Having lived on the remote South Pacific Island of Aitutaki in the Cook Islands for 10 years where there was limited access to renovation resources, we had to improvise when it came to renovating houses. What I did learn from resourceful Polynesians was house renovation fix tips, a couple of which I’m sharing with you, especially useful for renovators in remote Australian communities.
Common Multi-Use Renovator Resources
Twitching wire can be used for all sorts of sturdy, quick-fix renovations. Wire of different types from thinner to thicker coat hanger wire can be used in all types of renovations. If you live near the ocean, galvanised wire resists rusting. When I recently bought a house and land package in Perth Western Australia, I found that tack welds at the end of tension bent, square section, steel tube was broken missing from tensioning steel garage door frames. I could have wheeled out my arc welder or gone to a hardware store in Perth or a fasteners shop in Perth to look for a nut and bolt but instead, for a quick and easy fix, I wrapped wire through a drilled hole in the two lengths of hollow steel bar, pressed the end of one bar to the straight bar and wrapped the two together with threaded wire. Now my garage door is rigid. I know it will stay that way longer than the door lasts. I also use wire to hold bits of my plastic under the front of car stone guards where the bolts have fallen out somewhere on the road. In summary, wire is one of the best versatile renovation resources that every renovator should have in their toolbox or boot of their car.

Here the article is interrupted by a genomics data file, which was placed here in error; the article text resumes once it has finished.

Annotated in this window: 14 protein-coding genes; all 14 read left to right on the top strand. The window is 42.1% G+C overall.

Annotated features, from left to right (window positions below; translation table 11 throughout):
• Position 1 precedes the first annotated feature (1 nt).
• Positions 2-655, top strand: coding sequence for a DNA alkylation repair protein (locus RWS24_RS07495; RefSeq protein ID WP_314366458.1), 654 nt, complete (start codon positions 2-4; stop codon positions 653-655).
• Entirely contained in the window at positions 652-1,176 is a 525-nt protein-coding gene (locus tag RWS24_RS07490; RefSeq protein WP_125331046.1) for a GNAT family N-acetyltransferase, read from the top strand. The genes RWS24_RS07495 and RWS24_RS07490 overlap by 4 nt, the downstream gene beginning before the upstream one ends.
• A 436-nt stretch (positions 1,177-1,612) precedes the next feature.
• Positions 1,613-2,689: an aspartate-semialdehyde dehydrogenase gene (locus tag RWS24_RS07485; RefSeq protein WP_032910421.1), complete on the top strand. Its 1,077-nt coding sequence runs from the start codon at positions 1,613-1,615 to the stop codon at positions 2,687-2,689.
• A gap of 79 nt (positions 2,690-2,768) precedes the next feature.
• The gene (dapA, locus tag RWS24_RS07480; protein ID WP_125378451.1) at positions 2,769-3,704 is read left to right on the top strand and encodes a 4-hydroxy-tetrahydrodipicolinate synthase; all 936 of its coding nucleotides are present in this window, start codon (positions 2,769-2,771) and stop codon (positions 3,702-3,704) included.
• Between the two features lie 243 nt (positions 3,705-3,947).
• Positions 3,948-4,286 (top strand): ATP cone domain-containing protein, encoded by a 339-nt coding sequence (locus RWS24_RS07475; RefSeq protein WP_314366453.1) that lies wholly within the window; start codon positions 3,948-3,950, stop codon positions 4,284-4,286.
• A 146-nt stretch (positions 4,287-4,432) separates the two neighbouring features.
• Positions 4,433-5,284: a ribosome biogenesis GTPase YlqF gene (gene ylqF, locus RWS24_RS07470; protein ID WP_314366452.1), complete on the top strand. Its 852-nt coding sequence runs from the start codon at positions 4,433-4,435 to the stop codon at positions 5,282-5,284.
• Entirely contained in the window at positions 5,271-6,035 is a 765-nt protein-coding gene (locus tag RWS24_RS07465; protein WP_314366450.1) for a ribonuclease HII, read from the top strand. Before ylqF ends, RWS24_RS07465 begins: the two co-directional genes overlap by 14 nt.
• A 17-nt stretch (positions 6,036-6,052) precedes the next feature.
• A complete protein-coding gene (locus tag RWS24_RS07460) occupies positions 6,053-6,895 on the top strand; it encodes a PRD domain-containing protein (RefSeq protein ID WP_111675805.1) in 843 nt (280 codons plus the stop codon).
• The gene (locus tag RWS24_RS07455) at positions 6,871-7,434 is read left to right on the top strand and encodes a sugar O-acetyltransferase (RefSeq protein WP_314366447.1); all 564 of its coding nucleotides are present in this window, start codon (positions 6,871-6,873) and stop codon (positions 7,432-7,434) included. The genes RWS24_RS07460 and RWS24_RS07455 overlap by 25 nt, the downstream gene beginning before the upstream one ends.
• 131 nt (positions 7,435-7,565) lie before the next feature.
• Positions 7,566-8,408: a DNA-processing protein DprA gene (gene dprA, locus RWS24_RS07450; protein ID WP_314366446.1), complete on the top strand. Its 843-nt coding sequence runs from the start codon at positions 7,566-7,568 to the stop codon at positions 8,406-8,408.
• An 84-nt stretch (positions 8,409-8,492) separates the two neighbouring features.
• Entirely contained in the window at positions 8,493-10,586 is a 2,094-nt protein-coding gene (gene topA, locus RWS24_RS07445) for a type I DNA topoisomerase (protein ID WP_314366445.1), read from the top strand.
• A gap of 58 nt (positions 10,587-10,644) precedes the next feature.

Thinly cut strips of rubber from pneumatic tyre inner tubes are a good renovator’s resource. It too can be used to hold things together in renovation situations where flexibility, non-rust and smoothness are required. The Cook Islanders used strips of rubber to fasten spear tips made from steel reo-bar to the front of their local wood, spear pole. If the spear hit a coral head, rubber flexing prevented the spear from breaking. It’s good to keep some rubber at home when home renovation requires binding. For example, joining pipes or hoses rubber can be wound tightly around a pipe join after rubber glue has gone tacky. Longer strips of rubber such as from bicycle inner tubes can be used for tying down things where movement needs restraining. If the spring tension on your tilt garage door is not in balance, rubber can be used to either improve the lift up or pull down of your garage door.